Obviously, these options feel limited; and nowhere do these images feel more constricting than when it comes to questions of personal appearance. You may have noticed, moreover, that I haven’t yet brought up the necessarily raced, gendered and classed associations these usual images carry with them, for I thought it best to wait until we reached this point to unpack them. It is not that the love of (physical) books or the arrangement of spaces do not convey these qualities as well – after all, how many of us are too broke to afford either elegant work spaces or a cornucopia of books we purchased to strew around our homes like ornaments to our quest for knowledge? However, when it comes to appearance these problems become both more acute and unavoidable. You don’t have to invite anyone and everyone over to your house, but you do have to go out into the world dressed one way or another.
Of course, until recently the academic uniform was extremely limited. Men wore suits, and women wore either feminized versions of the same or modest skirts with formal blouses. Now, undoubtedly, the options are more expansive – women no longer need to wear “feminized” suits, and appropriate color palettes have expanded, as well. Likewise, as the racial diversity of the academy grows, styles associated with ethnic or racial identity have gone from being awkward to acceptable – indeed, even celebrated. Nonetheless, unspoken rules remain, and as the diversity of the academy grows, how one chooses to appear in professional spaces offers an unstated opportunity to test how far one can push the boundaries of an “academic subjectivity” before being socially policed. Is there a heel height, for example, that is too high for a conference, lest one find themselves unofficially slut-shamed? (Or, for that matter, subject to transphobia?) What if graduate students from working class origins consistently avoid the usual styles of their more bourgeois peers, wearing always only casual pants and shorts and t-shirts? Will this impact how their fellows and advisers perceive them? How about body modification, from facial piercings to tattoos? A friend of mine actually thinks you are more likely to receive a positive reception at a job interview with a predominantly displayed tattoo, and although it is interesting that there is a chance she is right, I do not think the same would result from say, the presence of an entire sleeve.
What’s even trickier to unpack than these unspoken regulations on dress is how they reflect ideas, in the past and in the present, about what it means to be an academic and, even more so, what it means to identify as one. Presumably, studying the scholarly aesthetics of the past could be useful, if challenging, in teasing out what being an intellectual or a scholar (not always the same thing) was about for the scholars and thinkers of the past. (Notice, for example, how the nostalgic Dr. Vanderwald invokes the appropriate attire of tweed jackets and bowties.) So in aesthetics we can track how people previously closed out of academic and intellectual communities either tried to fashion themselves as one of the tribe or tried to push against its strictures and unspoken power dynamics by crafting new aesthetics that previously would have been looked at askance, and perhaps continued to be.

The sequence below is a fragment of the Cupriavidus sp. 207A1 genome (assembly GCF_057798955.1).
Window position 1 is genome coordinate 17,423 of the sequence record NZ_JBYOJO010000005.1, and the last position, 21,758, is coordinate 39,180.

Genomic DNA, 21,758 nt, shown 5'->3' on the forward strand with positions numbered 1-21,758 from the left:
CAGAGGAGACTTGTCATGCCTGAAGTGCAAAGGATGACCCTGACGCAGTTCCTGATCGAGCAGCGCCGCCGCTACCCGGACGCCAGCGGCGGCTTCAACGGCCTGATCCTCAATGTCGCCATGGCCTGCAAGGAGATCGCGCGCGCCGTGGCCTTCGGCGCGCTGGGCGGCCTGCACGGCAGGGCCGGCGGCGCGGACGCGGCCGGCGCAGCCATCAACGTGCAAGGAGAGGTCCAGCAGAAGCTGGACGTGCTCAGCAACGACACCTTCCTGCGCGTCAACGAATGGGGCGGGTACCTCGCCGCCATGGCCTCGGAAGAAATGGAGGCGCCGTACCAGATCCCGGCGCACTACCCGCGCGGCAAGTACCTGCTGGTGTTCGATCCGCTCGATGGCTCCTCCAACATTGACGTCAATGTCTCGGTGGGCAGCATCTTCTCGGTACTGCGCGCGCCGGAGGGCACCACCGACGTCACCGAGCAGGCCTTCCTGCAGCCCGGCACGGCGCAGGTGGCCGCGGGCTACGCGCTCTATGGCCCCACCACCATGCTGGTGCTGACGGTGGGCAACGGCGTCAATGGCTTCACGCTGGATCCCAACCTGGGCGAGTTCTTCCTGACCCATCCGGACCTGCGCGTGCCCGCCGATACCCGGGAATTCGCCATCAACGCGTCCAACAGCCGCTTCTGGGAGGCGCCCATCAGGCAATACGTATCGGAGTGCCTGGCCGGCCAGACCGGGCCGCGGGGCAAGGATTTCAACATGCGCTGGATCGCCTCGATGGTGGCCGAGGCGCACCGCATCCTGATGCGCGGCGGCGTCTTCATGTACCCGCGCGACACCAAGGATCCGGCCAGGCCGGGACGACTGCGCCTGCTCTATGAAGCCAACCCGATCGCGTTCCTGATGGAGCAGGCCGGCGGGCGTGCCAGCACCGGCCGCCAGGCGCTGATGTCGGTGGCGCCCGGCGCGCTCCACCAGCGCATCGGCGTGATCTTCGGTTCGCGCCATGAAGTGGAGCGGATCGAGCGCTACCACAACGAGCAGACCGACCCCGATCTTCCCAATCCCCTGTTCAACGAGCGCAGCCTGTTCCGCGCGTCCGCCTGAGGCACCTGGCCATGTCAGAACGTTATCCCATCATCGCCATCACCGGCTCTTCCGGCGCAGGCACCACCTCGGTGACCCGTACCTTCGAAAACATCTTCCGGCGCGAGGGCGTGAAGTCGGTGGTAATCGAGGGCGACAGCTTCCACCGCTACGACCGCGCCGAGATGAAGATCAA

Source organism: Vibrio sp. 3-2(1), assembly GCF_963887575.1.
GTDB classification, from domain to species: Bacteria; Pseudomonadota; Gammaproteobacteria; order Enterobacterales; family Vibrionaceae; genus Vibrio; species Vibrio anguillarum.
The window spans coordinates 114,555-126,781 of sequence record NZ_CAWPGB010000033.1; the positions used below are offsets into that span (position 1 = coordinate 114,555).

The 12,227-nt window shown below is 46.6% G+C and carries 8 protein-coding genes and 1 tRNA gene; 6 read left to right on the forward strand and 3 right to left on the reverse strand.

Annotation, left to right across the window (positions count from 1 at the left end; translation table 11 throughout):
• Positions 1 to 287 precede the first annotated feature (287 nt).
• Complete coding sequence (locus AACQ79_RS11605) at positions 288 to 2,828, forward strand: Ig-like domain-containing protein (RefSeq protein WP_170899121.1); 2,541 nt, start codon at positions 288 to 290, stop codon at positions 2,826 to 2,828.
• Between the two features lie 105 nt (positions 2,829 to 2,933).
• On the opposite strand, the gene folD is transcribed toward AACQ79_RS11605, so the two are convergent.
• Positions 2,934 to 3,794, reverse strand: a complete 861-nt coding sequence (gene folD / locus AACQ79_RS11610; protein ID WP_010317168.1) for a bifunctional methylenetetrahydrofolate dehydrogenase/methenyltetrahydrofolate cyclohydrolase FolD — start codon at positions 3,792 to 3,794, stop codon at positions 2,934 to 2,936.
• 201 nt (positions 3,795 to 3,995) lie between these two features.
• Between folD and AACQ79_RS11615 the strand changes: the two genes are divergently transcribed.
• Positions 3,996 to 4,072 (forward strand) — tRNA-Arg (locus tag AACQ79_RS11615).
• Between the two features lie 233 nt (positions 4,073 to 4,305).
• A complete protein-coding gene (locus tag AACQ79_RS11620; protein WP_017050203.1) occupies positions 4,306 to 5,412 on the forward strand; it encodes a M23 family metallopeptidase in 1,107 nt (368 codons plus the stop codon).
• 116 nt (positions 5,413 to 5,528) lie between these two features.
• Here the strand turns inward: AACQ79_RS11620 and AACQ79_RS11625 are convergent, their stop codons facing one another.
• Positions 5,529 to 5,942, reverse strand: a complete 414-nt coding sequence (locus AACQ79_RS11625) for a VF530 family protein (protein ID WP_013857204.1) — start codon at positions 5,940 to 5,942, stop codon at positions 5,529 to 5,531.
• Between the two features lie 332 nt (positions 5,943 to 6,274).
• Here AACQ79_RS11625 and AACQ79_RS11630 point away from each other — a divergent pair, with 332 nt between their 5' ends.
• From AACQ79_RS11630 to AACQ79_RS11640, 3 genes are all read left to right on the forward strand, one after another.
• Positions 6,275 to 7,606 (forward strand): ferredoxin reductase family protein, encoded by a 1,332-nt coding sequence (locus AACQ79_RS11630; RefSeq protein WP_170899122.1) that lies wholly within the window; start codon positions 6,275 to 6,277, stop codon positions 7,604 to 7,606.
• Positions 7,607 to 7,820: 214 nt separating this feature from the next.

Moreover, at our present moment attire seems to be one of many cultural sites where the debate over professionalism is acted out. Style requires choices, so what if someone decides to wear, say, four-inch heels to the recruitment dinner or blue jeans to the conference? Do these stylistic outliers communicate anything and do they have any consequences, and if so, to what degree? Is there a way to associate yourself with intellectual pursuit but not the academy through how you dress or, alternatively, signal that you consider yourself an historian first but an intellectual second? (Or, perhaps not at all?) On the other hand, when style once considered subversive hardly raises eyebrows, is this a success story or an example of neutralizing threats by absorbing them? Regardless, what I do think is clear is how such questions are, in fact, relevant to intellectual history; after all, it’s hard to imagine how the meaning of scholarly and intellectual work could not be reflected in its aesthetics, from clothes to offices to the ornamentation of books. Consequently, in tracking such shifts and associations we might, indeed, discover new ways of understanding how the meanings of scholarly work have changed over time and indeed, continue to change.